Infoscience

Journal article

On the role of water density fluctuations in the inhibition of a proton channel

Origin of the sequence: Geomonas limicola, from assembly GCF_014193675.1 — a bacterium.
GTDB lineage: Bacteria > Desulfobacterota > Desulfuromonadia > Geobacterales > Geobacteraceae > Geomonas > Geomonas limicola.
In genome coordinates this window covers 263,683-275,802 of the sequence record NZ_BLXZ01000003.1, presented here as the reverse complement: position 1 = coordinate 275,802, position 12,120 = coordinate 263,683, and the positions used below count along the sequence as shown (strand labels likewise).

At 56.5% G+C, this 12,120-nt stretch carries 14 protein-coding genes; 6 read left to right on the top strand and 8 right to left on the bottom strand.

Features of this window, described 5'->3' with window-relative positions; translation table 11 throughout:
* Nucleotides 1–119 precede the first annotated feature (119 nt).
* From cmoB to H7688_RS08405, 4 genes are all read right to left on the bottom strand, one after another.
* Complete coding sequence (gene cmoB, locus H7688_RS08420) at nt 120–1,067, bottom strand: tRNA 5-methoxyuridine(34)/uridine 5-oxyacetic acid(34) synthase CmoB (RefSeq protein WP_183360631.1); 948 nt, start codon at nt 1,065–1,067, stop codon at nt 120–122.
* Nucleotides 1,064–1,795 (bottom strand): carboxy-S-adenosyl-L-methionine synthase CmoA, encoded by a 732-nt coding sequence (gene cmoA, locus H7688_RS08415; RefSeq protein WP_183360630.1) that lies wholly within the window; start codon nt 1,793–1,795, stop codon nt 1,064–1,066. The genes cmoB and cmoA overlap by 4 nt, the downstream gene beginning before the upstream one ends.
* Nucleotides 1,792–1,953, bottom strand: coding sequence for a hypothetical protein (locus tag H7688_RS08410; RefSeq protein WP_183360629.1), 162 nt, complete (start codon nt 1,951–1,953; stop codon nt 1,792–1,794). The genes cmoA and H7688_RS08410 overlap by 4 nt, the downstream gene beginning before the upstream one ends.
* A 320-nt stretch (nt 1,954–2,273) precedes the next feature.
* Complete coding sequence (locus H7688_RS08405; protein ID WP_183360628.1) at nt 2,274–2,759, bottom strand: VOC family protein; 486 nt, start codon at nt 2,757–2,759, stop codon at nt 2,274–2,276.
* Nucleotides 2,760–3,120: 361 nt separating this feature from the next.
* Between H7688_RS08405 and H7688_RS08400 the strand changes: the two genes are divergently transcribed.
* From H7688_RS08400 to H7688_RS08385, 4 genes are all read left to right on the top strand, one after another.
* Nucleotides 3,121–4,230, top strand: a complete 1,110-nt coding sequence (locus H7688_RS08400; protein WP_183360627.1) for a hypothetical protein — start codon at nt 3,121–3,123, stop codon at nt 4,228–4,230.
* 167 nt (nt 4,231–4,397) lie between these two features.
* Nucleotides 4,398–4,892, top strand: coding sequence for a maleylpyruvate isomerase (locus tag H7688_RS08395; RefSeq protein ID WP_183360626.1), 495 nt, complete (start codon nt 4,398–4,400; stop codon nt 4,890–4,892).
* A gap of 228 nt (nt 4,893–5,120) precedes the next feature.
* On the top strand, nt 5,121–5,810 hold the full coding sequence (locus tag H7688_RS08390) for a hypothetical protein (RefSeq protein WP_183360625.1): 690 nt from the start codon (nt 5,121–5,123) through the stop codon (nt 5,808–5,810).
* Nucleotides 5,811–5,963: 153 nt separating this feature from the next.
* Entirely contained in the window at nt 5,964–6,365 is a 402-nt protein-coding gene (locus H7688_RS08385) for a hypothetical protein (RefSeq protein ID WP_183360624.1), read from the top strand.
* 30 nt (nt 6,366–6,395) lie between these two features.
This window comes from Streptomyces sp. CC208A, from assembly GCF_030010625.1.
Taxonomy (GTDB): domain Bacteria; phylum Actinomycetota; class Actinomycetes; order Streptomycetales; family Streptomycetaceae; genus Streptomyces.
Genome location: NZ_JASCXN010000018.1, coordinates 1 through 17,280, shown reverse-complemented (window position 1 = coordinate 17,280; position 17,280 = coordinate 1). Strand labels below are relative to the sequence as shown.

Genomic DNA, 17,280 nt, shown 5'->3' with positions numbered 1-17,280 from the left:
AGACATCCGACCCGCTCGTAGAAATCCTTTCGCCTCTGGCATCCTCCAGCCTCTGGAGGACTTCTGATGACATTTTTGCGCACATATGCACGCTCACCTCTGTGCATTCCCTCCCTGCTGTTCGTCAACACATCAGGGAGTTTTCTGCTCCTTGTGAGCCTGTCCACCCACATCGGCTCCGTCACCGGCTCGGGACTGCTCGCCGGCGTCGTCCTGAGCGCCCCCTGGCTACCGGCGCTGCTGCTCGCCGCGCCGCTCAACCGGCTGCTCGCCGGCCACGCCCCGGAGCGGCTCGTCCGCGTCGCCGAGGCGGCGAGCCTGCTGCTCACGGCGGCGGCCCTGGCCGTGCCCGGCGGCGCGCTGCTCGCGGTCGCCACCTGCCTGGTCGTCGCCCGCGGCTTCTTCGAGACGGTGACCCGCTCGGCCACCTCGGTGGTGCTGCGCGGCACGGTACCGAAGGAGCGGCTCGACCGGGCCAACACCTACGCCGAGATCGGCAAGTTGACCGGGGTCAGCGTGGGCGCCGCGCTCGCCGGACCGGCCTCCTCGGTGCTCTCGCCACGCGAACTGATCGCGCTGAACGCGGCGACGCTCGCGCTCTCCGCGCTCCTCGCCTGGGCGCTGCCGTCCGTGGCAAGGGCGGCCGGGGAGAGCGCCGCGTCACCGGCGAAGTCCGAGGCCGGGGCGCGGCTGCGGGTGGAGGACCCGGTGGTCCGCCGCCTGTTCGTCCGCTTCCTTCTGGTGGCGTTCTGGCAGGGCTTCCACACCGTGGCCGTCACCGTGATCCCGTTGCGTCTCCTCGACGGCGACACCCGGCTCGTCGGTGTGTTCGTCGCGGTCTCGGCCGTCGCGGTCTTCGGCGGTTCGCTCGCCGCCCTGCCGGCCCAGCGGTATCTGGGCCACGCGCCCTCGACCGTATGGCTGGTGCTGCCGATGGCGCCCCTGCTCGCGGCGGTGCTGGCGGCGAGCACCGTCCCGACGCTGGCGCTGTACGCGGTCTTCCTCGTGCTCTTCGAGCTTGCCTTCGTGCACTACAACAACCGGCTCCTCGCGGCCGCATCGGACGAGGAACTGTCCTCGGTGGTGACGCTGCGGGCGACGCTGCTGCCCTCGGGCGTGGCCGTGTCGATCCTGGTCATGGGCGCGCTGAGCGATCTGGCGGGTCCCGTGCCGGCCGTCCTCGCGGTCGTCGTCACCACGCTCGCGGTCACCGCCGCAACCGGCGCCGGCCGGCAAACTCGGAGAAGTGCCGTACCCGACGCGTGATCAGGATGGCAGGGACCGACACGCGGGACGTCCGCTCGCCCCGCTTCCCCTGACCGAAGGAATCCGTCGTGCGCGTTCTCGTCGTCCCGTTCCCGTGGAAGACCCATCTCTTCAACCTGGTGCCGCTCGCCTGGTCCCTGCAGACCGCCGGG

Hv1 is a transmembrane four-helix bundle that transports protons in a voltage-controlled manner. Its crucial role in many pathological conditions, including cancer and ischemic brain damage, makes Hv1 a promising drug target. Starting from the recently solved crystal structure of Hv1, we used structural modeling and molecular dynamics simulations to characterize the channel's most relevant conformations along the activation cycle. We then performed computational docking of known Hv1 inhibitors, 2-guanidinobenzimidazole (2GBI) and analogs. Although salt-bridge patterns and electrostatic potential profiles are well-defined and distinctive features of activated versus nonactivated states, the water distribution along the channel lumen is dynamic and reflects a conformational heterogeneity inherent to each state. In fact, pore waters assemble into intermittent hydrogen-bonded clusters that are replaced by the inhibitor moieties upon ligand binding. The entropic gain resulting from releasing these conformationally restrained waters to the bulk solvent is likely a major contributor to the binding free energy. Accordingly, we mapped the water density fluctuations inside the pore of the channel and identified the regions of maximum fluctuation within putative binding sites. Two sites appear as outstanding: One is the already known binding pocket of 2GBI, which is accessible to ligands from the intracellular side; the other is a site located at the exit of the proton permeation pathway. Our analysis of the waters confined in the hydrophobic cavities of Hv1 suggests a general strategy for drug discovery that can be applied to any ion channel.

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